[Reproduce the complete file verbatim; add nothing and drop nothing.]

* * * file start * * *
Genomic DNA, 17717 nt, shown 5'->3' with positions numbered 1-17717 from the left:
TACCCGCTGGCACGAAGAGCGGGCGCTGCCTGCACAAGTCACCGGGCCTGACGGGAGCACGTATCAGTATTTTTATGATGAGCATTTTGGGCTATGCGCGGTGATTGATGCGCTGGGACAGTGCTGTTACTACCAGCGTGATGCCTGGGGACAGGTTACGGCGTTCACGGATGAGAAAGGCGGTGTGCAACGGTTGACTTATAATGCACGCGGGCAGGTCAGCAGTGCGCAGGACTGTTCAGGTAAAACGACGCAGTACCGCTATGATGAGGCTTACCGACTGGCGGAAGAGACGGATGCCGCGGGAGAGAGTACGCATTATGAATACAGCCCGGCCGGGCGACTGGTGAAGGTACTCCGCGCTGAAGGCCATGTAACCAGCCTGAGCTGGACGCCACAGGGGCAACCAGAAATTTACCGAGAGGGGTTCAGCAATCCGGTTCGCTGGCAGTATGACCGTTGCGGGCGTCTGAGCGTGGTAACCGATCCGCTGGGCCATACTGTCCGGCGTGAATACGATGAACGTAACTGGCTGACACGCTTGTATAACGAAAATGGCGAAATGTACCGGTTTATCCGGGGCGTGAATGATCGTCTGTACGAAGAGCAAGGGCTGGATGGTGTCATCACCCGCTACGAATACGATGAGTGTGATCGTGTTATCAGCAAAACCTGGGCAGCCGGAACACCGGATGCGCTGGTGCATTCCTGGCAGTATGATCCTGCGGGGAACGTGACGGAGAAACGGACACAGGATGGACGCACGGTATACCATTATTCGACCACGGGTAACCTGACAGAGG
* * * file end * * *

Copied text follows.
Genomic DNA, 17717 nt, shown 5'->3' with positions numbered 1-17717 from the left:
TACCCGCTGGCACGAAGAGCGGGCGCTGCCTGCACAAGTCACCGGGCCTGACGGGAGCACGTATCAGTATTTTTATGATGAGCATTTTGGGCTATGCGCGGTGATTGATGCGCTGGGACAGTGCTGTTACTACCAGCGTGATGCCTGGGGACAGGTTACGGCGTTCACGGATGAGAAAGGCGGTGTGCAACGGTTGACTTATAATGCACGCGGGCAGGTCAGCAGTGCGCAGGACTGTTCAGGTAAAACGACGCAGTACCGCTATGATGAGGCTTACCGACTGGCGGAAGAGACGGATGCCGCGGGAGAGAGTACGCATTATGAATACAGCCCGGCCGGGCGACTGGTGAAGGTACTCCGCGCTGAAGGCCATGTAACCAGCCTGAGCTGGACGCCACAGGGGCAACCAGAAATTTACCGAGAGGGGTTCAGCAATCCGGTTCGCTGGCAGTATGACCGTTGCGGGCGTCTGAGCGTGGTAACCGATCCGCTGGGCCATACTGTCCGGCGTGAATACGATGAACGTAACTGGCTGACACGCTTGTATAACGAAAATGGCGAAATGTACCGGTTTATCCGGGGCGTGAATGATCGTCTGTACGAAGAGCAAGGGCTGGATGGTGTCATCACCCGCTACGAATACGATGAGTGTGATCGTGTTATCAGCAAAACCTGGGCAGCCGGAACACCGGATGCGCTGGTGCATTCCTGGCAGTATGATCCTGCGGGGAACGTGACGGAGAAACGGACACAGGATGGACGCACGGTATACCATTATTCGACCACGGGTAACCTGACAGAGG